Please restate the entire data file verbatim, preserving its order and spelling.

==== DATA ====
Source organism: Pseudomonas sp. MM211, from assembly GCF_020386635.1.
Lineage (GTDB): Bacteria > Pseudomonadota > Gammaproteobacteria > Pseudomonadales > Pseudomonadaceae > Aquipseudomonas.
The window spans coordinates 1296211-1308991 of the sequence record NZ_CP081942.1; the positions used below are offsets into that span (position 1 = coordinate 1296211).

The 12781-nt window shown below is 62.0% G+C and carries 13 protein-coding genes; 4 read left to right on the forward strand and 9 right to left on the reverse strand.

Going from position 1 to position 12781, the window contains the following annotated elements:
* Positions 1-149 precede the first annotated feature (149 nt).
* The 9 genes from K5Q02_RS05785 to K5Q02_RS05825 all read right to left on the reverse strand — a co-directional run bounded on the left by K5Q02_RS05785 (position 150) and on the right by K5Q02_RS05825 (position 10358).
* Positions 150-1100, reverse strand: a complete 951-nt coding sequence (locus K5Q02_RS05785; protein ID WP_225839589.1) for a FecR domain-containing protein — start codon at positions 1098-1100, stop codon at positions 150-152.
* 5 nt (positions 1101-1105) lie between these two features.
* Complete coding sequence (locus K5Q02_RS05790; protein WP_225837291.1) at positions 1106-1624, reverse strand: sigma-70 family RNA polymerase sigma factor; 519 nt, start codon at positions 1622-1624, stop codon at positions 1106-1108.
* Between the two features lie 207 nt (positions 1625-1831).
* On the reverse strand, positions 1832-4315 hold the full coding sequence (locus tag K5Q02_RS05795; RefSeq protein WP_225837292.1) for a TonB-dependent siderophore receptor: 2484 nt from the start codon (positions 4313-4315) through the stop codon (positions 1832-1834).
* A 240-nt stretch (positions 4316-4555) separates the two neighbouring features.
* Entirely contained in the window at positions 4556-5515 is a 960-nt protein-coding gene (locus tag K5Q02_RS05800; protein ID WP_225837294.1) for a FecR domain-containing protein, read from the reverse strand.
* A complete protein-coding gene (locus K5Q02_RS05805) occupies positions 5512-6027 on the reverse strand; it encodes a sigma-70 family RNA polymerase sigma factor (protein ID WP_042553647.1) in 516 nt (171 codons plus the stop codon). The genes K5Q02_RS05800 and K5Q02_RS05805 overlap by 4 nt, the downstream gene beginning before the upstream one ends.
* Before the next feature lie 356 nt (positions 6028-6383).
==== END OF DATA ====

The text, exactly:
Source organism: Pseudomonas sp. MM211, from assembly GCF_020386635.1.
Lineage (GTDB): Bacteria > Pseudomonadota > Gammaproteobacteria > Pseudomonadales > Pseudomonadaceae > Aquipseudomonas.
The window spans coordinates 1296211-1308991 of the sequence record NZ_CP081942.1; the positions used below are offsets into that span (position 1 = coordinate 1296211).

The 12781-nt window shown below is 62.0% G+C and carries 13 protein-coding genes; 4 read left to right on the forward strand and 9 right to left on the reverse strand.

Going from position 1 to position 12781, the window contains the following annotated elements:
* Positions 1-149 precede the first annotated feature (149 nt).
* The 9 genes from K5Q02_RS05785 to K5Q02_RS05825 all read right to left on the reverse strand — a co-directional run bounded on the left by K5Q02_RS05785 (position 150) and on the right by K5Q02_RS05825 (position 10358).
* Positions 150-1100, reverse strand: a complete 951-nt coding sequence (locus K5Q02_RS05785; protein ID WP_225839589.1) for a FecR domain-containing protein — start codon at positions 1098-1100, stop codon at positions 150-152.
* 5 nt (positions 1101-1105) lie between these two features.
* Complete coding sequence (locus K5Q02_RS05790; protein WP_225837291.1) at positions 1106-1624, reverse strand: sigma-70 family RNA polymerase sigma factor; 519 nt, start codon at positions 1622-1624, stop codon at positions 1106-1108.
* Between the two features lie 207 nt (positions 1625-1831).
* On the reverse strand, positions 1832-4315 hold the full coding sequence (locus tag K5Q02_RS05795; RefSeq protein WP_225837292.1) for a TonB-dependent siderophore receptor: 2484 nt from the start codon (positions 4313-4315) through the stop codon (positions 1832-1834).
* A 240-nt stretch (positions 4316-4555) separates the two neighbouring features.
* Entirely contained in the window at positions 4556-5515 is a 960-nt protein-coding gene (locus tag K5Q02_RS05800; protein ID WP_225837294.1) for a FecR domain-containing protein, read from the reverse strand.
* A complete protein-coding gene (locus K5Q02_RS05805) occupies positions 5512-6027 on the reverse strand; it encodes a sigma-70 family RNA polymerase sigma factor (protein ID WP_042553647.1) in 516 nt (171 codons plus the stop codon). The genes K5Q02_RS05800 and K5Q02_RS05805 overlap by 4 nt, the downstream gene beginning before the upstream one ends.
* Before the next feature lie 356 nt (positions 6028-6383).